How About Someplace Closer? (1)

LifesABeach (234436) | more than 3 years ago | (#35911034)

Lets say, oh, I don't know, like maybe the Moon?

Travellers to Mars are dead-meat (1)

halo_2_rocks (805685) | more than 3 years ago | (#35911200)

You need to leave the Earth's magnetic field for a valid test. Right now, we just don't have the technology to safely get a human-being to Mars and back. They'll just be killed from exposure to radiation, micro-metorites, lack of gravity and so on. There are technologies to prevent this - we'll need about 6 feet of lead shielding between the capsule and exposure to the sun's radation and using a rotational section to create gravity for the long journey. Still iffy though since we don't have any known shielding against micro-meteorites. If they hit a storm of those, everyone will be dead. Also, the ship would just have to be huge that we send and I don't think anyone would fund such an operation especially since we don't have an answer about how to keep the crew alive in certain situations. I'm sure we could chance it, but why invest that much if there is a probability everyone would be killed?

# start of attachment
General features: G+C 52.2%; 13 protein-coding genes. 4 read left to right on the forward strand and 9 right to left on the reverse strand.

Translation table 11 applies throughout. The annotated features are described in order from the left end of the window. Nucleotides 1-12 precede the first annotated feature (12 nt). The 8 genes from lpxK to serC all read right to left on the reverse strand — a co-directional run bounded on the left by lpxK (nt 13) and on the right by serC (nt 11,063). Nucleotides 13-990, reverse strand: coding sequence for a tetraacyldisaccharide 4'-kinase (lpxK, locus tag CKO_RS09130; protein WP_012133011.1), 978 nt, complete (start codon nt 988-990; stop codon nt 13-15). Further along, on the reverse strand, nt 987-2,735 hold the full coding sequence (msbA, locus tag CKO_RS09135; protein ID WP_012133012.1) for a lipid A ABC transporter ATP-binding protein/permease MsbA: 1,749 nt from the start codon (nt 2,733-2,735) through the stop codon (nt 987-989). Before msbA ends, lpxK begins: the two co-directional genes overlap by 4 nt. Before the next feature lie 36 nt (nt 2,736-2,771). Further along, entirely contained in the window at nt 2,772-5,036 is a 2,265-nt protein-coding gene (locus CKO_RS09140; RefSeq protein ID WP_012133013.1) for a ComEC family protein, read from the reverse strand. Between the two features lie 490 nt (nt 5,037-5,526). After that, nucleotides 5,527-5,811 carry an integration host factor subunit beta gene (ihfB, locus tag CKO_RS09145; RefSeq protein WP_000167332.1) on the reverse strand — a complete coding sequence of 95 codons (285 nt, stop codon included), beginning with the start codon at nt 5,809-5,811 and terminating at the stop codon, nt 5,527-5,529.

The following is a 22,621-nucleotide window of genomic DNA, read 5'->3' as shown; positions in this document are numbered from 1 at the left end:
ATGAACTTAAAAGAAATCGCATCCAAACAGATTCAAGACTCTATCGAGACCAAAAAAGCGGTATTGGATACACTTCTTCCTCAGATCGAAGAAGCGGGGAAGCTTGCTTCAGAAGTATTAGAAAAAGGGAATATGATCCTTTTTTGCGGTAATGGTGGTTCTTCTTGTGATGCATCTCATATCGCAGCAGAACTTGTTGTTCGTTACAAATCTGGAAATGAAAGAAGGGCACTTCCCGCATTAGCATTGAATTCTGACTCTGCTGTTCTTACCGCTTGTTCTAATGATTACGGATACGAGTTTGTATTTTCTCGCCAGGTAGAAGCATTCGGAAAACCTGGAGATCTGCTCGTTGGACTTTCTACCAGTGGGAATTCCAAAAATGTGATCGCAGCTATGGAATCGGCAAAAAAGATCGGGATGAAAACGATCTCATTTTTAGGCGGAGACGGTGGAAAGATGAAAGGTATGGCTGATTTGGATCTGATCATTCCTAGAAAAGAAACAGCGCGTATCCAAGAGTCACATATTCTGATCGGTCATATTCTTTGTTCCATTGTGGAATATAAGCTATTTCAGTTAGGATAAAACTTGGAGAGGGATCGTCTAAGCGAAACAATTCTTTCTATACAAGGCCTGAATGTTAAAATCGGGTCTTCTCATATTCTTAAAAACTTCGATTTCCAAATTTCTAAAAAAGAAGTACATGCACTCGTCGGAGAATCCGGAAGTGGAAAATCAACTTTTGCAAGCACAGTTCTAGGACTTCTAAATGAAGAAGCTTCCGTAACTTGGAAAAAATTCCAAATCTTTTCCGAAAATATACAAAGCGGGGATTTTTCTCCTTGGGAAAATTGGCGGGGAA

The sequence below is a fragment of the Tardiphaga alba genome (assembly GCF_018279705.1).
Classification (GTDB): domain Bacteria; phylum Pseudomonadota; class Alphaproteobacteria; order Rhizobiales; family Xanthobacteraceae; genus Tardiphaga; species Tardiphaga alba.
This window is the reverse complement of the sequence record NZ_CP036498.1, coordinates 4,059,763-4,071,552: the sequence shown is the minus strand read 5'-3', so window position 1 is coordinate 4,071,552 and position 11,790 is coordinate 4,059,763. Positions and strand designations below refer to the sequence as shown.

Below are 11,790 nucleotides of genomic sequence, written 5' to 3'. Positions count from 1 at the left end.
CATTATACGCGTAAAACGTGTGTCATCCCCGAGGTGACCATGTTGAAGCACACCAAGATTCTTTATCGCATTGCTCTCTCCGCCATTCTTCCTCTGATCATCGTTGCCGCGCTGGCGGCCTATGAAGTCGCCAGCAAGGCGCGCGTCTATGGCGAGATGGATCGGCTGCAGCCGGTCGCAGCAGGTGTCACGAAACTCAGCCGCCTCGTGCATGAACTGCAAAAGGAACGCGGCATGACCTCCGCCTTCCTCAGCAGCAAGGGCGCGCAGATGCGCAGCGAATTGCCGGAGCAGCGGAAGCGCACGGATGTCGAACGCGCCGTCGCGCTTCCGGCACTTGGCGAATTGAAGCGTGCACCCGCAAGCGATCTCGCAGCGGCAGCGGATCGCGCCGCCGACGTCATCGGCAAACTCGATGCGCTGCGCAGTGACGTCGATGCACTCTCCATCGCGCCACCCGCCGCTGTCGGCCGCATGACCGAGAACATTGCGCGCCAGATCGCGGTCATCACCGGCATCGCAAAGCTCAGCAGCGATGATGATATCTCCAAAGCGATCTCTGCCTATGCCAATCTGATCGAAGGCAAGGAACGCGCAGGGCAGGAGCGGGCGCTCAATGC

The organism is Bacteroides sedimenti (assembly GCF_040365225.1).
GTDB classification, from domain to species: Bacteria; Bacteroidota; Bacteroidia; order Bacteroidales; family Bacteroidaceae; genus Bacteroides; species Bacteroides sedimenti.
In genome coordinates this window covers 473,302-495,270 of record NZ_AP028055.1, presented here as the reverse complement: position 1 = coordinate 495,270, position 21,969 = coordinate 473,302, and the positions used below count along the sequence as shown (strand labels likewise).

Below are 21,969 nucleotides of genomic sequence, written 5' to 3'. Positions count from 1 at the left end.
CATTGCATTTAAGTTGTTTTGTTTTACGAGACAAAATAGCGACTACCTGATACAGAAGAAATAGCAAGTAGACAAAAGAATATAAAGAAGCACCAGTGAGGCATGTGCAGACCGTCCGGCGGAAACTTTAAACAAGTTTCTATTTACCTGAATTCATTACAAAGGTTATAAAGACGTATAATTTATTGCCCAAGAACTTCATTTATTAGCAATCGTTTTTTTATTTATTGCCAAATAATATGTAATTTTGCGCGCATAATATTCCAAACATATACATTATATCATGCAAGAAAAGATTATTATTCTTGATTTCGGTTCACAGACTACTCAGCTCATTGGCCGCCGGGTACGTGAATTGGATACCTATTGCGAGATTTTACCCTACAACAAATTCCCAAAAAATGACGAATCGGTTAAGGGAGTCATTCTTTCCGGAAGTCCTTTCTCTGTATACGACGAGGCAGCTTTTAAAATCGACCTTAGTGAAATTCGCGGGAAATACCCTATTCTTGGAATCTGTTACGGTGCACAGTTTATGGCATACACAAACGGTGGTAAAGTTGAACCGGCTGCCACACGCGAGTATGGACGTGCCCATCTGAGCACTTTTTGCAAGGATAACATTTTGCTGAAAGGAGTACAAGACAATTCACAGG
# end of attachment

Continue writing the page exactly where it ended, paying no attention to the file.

Mars sucks there I said it (0)

Anonymous Coward | more than 3 years ago | (#35912916)

It has a shitty atmosphere and no magnetosphere. The only thing Mars would be good for it to drop a ton of robots on to mine a bunch of resources so we can build a real space ship to take us somewhere worthwhile.